Relocation – what it means and how it works

Come to the first member lunch-and-learn session, Wednesday, November 26, 12-2 p.m., MUNACA office, 3483 Peel Street.

MUNACA VP Lynda Bray will talk about Relocation. Read David Roseman’s article and come with your lunch and questions!

Please note: this session is to educate members on our Collective Agreement and other labour issues. If you wish to discuss your personal situation, please contact a union steward.

Relocation

The application and theory behind Article 16 (Employment Security) in MUNACA’s collective agreement are quite straight-forward – assuming it is properly applied, of course.

When a member who has obtained job security is given notice that his or her position has been abolished, the University must find them another position with similar working conditions. The position may be at a lower salary level, but cannot be at a higher one without the member’s consent.

What does “similar working conditions” mean?

It means a position involving similar tasks and techniques (i.e., having similar requirements), similar working hours, as well as a similar physical environment.

How long does the University have to place me in a new position?

The University may place you in a position immediately upon notifying you of the abolition. There is no clear stipulation in the collective agreement on how long they have to place you in a position. If two months have elapsed, however, and the member still hasn’t been named to a position, the union would strongly encourage the member to contact the union in order to file a grievance. The University’s only excuse for a delay would be that there is absolutely no position available, which in an organization with 10,000 employees would be surprising, to say the least.

Will the University provide training?

The collective agreement only states that training will be given if it is “felt” necessary by the University. However, you can’t very well be expected to do a job for which you’ve not been trained.

Is there a trial period for the new position?

Yes, the default trial period of 30 working days applies for a position, unless otherwise stipulated. This means the member who has been placed in a position can also state that they don’t believe it is suitable for them, and request another posting.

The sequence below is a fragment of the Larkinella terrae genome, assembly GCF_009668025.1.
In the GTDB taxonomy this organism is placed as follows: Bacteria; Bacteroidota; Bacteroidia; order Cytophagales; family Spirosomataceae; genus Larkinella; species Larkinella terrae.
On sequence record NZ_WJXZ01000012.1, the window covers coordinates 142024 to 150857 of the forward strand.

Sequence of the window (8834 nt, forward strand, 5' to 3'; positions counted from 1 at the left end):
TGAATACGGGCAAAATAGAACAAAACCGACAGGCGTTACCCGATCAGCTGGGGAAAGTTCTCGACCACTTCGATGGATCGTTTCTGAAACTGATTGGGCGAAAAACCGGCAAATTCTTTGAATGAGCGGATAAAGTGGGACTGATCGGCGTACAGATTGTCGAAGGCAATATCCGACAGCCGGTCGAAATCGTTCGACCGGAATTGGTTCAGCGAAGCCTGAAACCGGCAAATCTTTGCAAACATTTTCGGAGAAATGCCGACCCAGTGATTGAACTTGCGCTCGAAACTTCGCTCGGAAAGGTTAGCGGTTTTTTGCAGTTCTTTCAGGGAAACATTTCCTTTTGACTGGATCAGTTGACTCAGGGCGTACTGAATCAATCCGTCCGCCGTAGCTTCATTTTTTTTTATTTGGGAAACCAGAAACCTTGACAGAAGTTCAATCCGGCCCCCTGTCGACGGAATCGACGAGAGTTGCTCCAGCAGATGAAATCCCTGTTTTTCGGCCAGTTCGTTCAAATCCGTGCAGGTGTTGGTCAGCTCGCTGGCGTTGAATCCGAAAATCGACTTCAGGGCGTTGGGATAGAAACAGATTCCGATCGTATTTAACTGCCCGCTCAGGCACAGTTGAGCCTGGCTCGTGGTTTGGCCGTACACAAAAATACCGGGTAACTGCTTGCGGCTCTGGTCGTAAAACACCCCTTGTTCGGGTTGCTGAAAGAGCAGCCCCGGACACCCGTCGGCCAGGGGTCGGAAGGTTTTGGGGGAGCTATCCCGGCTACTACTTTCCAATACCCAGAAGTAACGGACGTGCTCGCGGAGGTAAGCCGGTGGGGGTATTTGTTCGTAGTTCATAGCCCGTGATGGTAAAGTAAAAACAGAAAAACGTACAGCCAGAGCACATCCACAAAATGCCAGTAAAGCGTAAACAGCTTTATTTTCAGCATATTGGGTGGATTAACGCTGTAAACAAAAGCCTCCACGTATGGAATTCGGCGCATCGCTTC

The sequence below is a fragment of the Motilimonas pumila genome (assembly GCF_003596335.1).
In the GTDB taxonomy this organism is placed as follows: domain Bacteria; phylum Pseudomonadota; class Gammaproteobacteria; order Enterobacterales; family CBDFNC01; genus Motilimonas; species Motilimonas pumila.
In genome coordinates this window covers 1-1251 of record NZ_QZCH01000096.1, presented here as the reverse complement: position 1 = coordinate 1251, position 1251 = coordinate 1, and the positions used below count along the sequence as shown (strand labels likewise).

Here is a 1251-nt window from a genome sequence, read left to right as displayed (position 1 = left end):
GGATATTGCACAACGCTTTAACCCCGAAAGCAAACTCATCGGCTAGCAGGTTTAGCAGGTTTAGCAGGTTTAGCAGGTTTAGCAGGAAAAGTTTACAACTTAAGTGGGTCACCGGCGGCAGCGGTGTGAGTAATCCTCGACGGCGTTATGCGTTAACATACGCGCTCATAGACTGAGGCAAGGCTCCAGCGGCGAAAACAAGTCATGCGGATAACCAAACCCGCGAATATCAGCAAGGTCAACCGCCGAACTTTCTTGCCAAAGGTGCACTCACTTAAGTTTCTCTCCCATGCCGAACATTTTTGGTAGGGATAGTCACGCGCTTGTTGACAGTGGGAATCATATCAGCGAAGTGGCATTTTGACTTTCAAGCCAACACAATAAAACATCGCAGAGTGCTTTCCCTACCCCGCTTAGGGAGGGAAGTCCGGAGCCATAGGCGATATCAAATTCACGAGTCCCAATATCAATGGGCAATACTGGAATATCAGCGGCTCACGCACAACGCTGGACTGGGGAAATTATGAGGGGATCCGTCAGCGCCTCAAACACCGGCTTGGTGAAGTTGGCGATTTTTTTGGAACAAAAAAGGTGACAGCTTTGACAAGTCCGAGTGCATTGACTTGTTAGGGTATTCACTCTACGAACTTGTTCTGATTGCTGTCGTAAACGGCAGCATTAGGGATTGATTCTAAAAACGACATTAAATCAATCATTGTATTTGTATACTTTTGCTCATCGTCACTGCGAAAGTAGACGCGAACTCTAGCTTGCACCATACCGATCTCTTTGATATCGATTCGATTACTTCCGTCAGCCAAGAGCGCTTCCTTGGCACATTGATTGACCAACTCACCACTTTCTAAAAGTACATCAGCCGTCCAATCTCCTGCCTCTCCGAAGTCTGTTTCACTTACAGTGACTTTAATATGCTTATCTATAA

If I’m relocated immediately, what does the “two months notice” then refer to?

Articles 13 and 14 state that the member has priority over both posted positions and temporary assignments. This means that you must be given priority for any position or assignment. Using this right is especially important in the event the University has not yet found you a suitable position.

Discussion and specific situations

One major problem we have with the application of this Article is that McGill no longer has a staffing department responsible for placing members. The University now informs the individual faculties that they must do this – as though it were the “price” faculties must pay for abolishing a position. Therefore, how a member is treated depends completely on how good a job the faculty does at finding him or her a new position.

There have been various members who have not been placed in positions at all, but just told they’re “floating.” In such cases, the union should be informed so that a grievance can be filed, stating that Article 16 is not being respected.

When members have been given a notice of abolition, the union always advises our members to be as proactive as possible and to look throughout McGill to find positions (temporary or permanent) to apply for in the hopes of increasing the likelihood of finding a more suitable position.

The University also sometimes places members in another position immediately upon giving the notice of abolition, which can, needless to say, prove to be very unsettling. In such cases, the member still must be given priority for vacant positions for two months following.

Paradoxically, the inverse situation has arisen in the Faculty of Arts. There, the union is contending that dozens of positions have in fact been abolished, while the University is claiming the opposite. The basis for the union’s position is that the recent reorganisation of positions not only changed the work to be done, but actually completely changed the departments to which members reported. Despite the employer’s claims to the contrary, what the union has seen in the Faculty of Arts is the abolition of positions and the subsequent placing of our members in new positions. Some positions closely resemble the previous positions, while others are quite different or completely unrelated.

Lab technicians face particular roadblocks that the University has put up to prevent them from obtaining appropriate positions. The University has converted most lab technician jobs into other categories, such as research assistant or “academic associate.” They are also hiring employees through the “Research Institute of the McGill University Hospital Centre”, and these positions are not posted through McGill. There are probably hundreds of research (as well as administrative) positions that have disappeared in this fashion. As a result, several of our lab technician members whose positions have come to an end have been placed into purely administrative positions, usually with little or no training, this despite the fact that McGill continues to employ many hundreds of laboratory workers.

For Cs or administrative workers, their problem is that hundreds of positions have been posted as “Ms” that rightfully should be in MUNACA, thus making these M posts unavailable to most of our members, and reducing the opportunity for movement or for placement.

David Roseman, Vice-President, Labour Relations

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